November 5: Killer Cop Mehserle Sentenced to Two Years in Prison

{This is the first post-sentencing story issued by FOX 2-KTVU, which has performed as the killer’s publicist, after the judge springs the killer with the smallest sentence he could give.  After the Grant family spoke out in outrage at the judge’s sentence, KTVU’s Rita Williams came back time and again to dismiss the family’s rage–continuing her promotion of this killer,  and her dehumanization of Oscar Grant and the Grant family.  We are waiting to hear the voices and the verdicts of the people.–ed]

1:22 pm PDT November 5, 2010

LOS ANGELES — A former BART police officer was sentenced to two years in prison Friday — but credited with nearly a year already served in jail — for the slaying for Oscar Grant III on a Bay Area transit system platform in January 2009.

In sentencing Grant, Judge Robert Perry also dismissed a defense motion for a new trial and tossed out a gun enhancement charge that could have added another four to 10 years to Johannes Mehserle’s sentence.

Mehserle’s involuntary manslaughter conviction had a sentencing range of two to four years. State law also allowed Perry consider granting Mehserle probation under unusual circumstances.

Perry credited Mehserle with time served — 292 days. So Mehserle would be serving a little over a year in prison. In issuing his decision, Perry recognized the community would be upset but said that he did his best and had “not asked for the case.” “Tensions ran high in the courtroom all morning long as a man was escorted out shortly after the motions debate began for an outburst. Perry told the jammed pack Los Angeles County Superior Court courtroom he would not tolerate any outbursts from the crowd. Continue reading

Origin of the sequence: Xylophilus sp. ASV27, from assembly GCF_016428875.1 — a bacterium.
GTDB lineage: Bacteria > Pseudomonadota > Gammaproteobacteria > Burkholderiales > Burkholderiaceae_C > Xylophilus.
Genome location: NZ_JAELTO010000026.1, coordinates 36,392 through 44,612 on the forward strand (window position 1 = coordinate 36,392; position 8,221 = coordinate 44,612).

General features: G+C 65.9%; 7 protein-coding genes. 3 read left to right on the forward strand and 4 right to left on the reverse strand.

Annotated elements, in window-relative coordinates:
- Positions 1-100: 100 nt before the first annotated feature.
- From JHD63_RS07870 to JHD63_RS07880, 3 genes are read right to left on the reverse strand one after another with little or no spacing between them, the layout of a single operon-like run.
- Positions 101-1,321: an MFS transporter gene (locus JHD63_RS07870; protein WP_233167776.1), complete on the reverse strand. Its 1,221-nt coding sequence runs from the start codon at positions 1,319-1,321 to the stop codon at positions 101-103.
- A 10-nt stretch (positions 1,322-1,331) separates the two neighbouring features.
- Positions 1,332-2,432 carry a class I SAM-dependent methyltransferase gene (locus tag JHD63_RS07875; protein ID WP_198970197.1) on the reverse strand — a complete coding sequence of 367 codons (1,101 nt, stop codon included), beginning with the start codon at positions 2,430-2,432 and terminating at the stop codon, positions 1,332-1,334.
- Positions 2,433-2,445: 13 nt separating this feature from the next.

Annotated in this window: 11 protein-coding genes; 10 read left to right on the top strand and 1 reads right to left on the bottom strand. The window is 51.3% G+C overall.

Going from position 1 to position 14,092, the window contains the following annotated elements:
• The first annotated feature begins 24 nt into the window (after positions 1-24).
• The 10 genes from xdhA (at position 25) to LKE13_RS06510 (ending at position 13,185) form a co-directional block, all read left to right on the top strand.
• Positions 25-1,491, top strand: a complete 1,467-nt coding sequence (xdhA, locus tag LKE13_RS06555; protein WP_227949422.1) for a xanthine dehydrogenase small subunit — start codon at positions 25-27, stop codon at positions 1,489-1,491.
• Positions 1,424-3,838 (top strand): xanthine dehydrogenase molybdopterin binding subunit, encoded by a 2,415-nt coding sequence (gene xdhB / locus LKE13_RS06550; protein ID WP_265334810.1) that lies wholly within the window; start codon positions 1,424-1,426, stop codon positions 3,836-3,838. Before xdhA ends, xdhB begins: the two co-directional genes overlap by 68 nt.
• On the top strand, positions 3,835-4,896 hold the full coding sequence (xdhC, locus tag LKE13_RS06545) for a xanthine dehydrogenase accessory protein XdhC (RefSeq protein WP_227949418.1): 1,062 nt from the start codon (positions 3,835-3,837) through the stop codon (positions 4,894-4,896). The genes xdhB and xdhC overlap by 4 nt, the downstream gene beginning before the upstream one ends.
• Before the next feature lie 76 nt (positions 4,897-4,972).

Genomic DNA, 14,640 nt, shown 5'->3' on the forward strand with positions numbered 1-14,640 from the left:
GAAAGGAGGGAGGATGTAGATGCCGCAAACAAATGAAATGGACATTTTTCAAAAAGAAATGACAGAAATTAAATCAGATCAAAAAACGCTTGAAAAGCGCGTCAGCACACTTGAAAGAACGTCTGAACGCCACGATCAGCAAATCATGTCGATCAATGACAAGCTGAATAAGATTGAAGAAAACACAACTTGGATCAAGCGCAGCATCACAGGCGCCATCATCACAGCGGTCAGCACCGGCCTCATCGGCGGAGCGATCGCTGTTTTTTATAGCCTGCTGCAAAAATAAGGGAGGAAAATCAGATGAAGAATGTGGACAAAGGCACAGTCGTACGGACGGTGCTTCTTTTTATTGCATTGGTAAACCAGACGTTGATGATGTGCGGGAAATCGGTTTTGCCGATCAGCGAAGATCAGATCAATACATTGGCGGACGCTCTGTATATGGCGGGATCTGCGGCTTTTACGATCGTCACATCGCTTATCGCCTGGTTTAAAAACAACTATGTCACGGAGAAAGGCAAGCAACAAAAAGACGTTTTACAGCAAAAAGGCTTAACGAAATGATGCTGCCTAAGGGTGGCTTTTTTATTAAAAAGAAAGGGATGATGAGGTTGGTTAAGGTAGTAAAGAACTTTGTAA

November 5 Mobilization: Justice for Oscar Grant!

[Friday, November 5, the day former BART police officer Johannes Mehserle will be sentenced for killing Oscar Grant III (after conviction for “involuntary manslaughter”) will bring the “Justice for Oscar Grant” Movement into the streets to remember and honor this 22-year old victim of police violence.  Oscar Grant was shot and killed in the back while laying on the ground, face down.  Millions wonder if a Black man killed by a policeman can ever win justice in America.  It is time to remember the details of the killing on January 1, 2009. And to note that no cop in American history has ever been tried and convicted for First Degree Murder.  What will it take to win justice?–Frontlines ed.]

OAKLAND REMEMBERS OSCAR

Community Gathers in Response to Sentencing of Johannes Mehserle

(Oakland, CA)

WHAT: Rally and Gathering to honor Oscar Grant and Respond to the sentencing of Johannes Mehserle. Live Art, Spoken Word, Speakers, Music and an altar erected to honor the memory of Oscar.

WHEN: Friday, November 5, 2010.  Live Art from 2:00-4:00. Program from 4:00-7:00

WHERE: Oakland City Hall , 1 Frank Ogawa Plaza, Oakland , CA 94612 1

WHO: The ONYX Organizing Committee, the General Assembly for Justice for Oscar Grant and the New Years Movement